Possible Duplicates:
Why do abstract classes in Java have constructors?
abstract class constructors?

We know abstract class can't be instantiated but on the other hand it can have constructor. Please explain why abstract class can have a constructor ? How compiler handles this situation?

marked as duplicate by Mark, extraneon, David Z, DevSolar, AakashM Aug 3 '10 at 7:48

This question has been asked before and already has an answer. If those answers do not fully address your question, please ask a new question.


The constructor of an abstract class is used for initializing the abstract class' data members. It is never invoked directly, and the compiler won't allow it. It is always invoked as a part of an instantiation of a concrete subclass.

For example, consider an Animal abstract class:

class Animal {
    private int lifeExpectency;
    private String name;
    private boolean domestic;

    public Animal(String name, int lifeExpectancy, boolean domestic) {
        this.lifeExpectency = lifeExpectancy;
        this.name = name;
        this.domestic = domestic;

    public int getLifeExpectency() {
        return lifeExpectency;

    public String getName() {
        return name;

    public boolean isDomestic() {
        return domestic;

This class takes care of handling all basic animal properties. It's constructor will be used by subclasses, e.g. :

class Cat extends Animal {

    public Cat(String name) {
        super(name, 13, true);

    public void groom() {


This is probably not the best explanation but here it goes. Abstract classes enforce a contract much like an interface but can also provide implementation. Classes that inherit from the abstract class also inherit the implemented functions and depending on the language you can override the default implementation as needed.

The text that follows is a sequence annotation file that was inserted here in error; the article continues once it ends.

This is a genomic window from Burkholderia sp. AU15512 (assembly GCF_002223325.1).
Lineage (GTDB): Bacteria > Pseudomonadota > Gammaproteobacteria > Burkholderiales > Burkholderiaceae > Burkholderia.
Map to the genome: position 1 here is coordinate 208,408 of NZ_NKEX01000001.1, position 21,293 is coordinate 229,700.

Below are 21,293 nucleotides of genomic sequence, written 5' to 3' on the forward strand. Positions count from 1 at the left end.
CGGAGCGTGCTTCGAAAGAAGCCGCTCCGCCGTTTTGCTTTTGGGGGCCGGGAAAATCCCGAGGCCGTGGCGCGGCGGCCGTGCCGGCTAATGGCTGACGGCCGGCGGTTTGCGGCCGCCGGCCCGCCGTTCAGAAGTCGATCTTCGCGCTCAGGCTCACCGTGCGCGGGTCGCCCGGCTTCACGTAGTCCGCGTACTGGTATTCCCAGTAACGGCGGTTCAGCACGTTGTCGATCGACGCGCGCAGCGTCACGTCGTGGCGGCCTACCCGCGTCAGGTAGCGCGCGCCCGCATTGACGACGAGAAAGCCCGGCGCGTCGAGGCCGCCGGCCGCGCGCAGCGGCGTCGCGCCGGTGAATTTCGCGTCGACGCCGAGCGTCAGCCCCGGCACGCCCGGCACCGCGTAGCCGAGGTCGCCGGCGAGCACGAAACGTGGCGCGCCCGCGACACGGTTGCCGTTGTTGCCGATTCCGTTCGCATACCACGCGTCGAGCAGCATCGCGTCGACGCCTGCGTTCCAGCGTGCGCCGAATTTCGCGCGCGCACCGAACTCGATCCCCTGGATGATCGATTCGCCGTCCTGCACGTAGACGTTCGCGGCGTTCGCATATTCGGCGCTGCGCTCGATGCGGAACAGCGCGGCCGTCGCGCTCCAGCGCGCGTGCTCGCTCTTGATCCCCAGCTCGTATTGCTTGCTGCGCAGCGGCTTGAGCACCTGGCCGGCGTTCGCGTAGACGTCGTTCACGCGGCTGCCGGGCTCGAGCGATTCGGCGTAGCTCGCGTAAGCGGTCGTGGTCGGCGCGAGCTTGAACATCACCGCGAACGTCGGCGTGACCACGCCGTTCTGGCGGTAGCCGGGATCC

Say you have abstract class A:

abstract class A {
  private int x;

  public A(int x) {
    this.x = x;

  public int getX() {
    return x;

Notice, that the only way to set x is through the constructor, and then it becomes immutable

Now I have class B that extends A:

class B extends A {
  private int y;

  public B(int x, int y) {
    this.y = y;

  public int getY() {
    return y;

Now B can also set x by using super(x) but it has on top of that an immutable property y.

But you can't call new A(5) since the class is abstract you need to use B or any other child class.


Abstract class can have constructor that can be called in derived classes. So usually constructor is marked as protected in abstract class.

  • 2
    constructors are not inherited – Georgy Bolyuba Aug 3 '10 at 7:38

Not the answer you're looking for? Browse other questions tagged or ask your own question.